By James Miller
Despite the mainstream media chorus about our “good economy” things aren’t so great for the average American worker when 4 in 10 Americans couldn’t put together $400 in cash to meet an emergency expense, 6 in 10 couldn’t meet 3 months of expenses if they lost their jobs, only 36% of workers are on track with their retirement savings, and a quarter of Americans have skipped some kind of medical treatment in the past year because of finances.
Unfortunately, the basic reality is that 80% of American workers are living from paycheck to paycheck and most of them can’t really afford college, childcare, housing, or healthcare.
And now comes the news, lost in the impeachment circus, that income inequality is at the highest rate we’ve seen in decades. As the Washington Post reported:
Income inequality in the United States has hit its highest level since the Census Bureau started tracking it more than five decades ago, according to data released Thursday, even as the nation’s poverty and unemployment rates are at historic lows.
The gulf is starkest in wealthy regions along both coasts such as New York, Connecticut, California and Washington, D.C., as well as in areas with widespread poverty, such as Puerto Rico and Louisiana. Equality was highest in Utah, Alaska and Iowa.
And while the nation is in the midst of its longest economic expansion, nine states saw spikes in inequality from 2017 to 2018: Alabama, Arkansas, California, Kansas, Nebraska, New Hampshire, New Mexico, Texas and Virginia.
Thus, underneath all the talk about low unemployment and higher incomes for workers lies a less comforting truth. Even the good news isn’t that good. For instance, the middle class isn’t really gaining much of anything in real terms. The same Post piece notes that, “Though the gap between the richest and poorest expanded, the nation’s median household income topped $63,000 for the first time. However, after adjusting for inflation, it’s roughly the same as it was 20 years ago.”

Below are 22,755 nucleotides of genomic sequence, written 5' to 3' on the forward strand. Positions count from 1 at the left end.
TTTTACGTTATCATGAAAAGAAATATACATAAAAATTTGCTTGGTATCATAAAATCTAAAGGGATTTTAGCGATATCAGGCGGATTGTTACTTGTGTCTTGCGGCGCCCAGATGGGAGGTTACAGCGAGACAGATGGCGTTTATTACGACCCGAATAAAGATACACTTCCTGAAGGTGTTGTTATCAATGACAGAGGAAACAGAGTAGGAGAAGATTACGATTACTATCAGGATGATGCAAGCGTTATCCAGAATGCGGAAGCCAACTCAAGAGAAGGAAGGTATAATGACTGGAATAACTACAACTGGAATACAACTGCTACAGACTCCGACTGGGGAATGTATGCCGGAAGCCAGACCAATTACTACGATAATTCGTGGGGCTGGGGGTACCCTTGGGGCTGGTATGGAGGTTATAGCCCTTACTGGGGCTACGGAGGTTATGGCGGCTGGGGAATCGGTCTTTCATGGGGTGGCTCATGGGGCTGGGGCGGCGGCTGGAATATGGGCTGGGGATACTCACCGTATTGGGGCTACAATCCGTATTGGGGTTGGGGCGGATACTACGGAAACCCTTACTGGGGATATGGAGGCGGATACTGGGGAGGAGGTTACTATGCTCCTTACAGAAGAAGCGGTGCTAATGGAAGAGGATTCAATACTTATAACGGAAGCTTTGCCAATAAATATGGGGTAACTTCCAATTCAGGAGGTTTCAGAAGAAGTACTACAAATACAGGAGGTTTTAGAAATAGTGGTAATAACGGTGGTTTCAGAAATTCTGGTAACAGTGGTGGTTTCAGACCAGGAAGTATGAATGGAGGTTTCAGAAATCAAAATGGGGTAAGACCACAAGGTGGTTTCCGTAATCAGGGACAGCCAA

Thus, all boats aren’t rising together.
Perhaps that’s why even some of the beneficiaries of America’s soaring income inequality are getting nervous about the hollowing out of the American Dream. Recently, members of a group called “Patriotic Millionaires” wrote a column for the Guardian decrying the fact that, “Inequality in America is out of control. From 1989 to 2018, the top 1% of Americans increased their cumulative wealth by an astounding $21tn, while the bottom 50% of the country saw their share decrease by $900bn”.
Calling the American system “fundamentally broken” and “hijacked by the ultra-wealthy,” these members of the 1% admirably admit that their success was part of a collective effort that provided roads to opportunity that are now not available for many of us:
Neither of us succeeded on our own. Our business benefited immensely from our country’s and state’s infrastructure, which we did not create. For example, we had the advantage of an affordable and outstanding public education system at the University of Utah, and of a complex and thorough system of laws and rules that we learned to successfully navigate . . .
Today, for much of our country, there are more barriers blocking opportunity than there are pathways leading to it. The tax cuts passed by Congress in December 2017 accelerated the concentration of wealth at the very top, at the expense of our rapidly deteriorating institutions and infrastructure that once allowed Americans to climb the ladder of opportunity.
As a result of this, this group of millionaires is calling for more taxes on the rich to fund infrastructure and public programs as well as a higher minimum wage that provides a dignified living for all workers.
Such a declaration by folks in the business elite following in the footsteps of the statement put out by hundreds of American CEO’s calling for more collective responsibility is remarkable. It is evidence, perhaps, that reasonable people at the top of the economic ladder see the deep dangers of soaring inequality for our economy and society.
One might reasonably be skeptical too, knowing that calling for giving up a little might be inoculation against political appeals for much bolder systemic change.
In any event, looking at the national political landscape, it is fair to ask why, given the opening that exists at present, progressives would hesitate to seize the moment and finally put forth a presidential candidate like Bernie Sanders or Elizabeth Warren who are offering proposals that address the corrosive effects of economic inequality head-on rather than sticking to stale neoliberal pablum and weak half-measures.
Now is the time to start talking about big structural changes before we are left wondering how our democracy slid into entrenched oligarchy.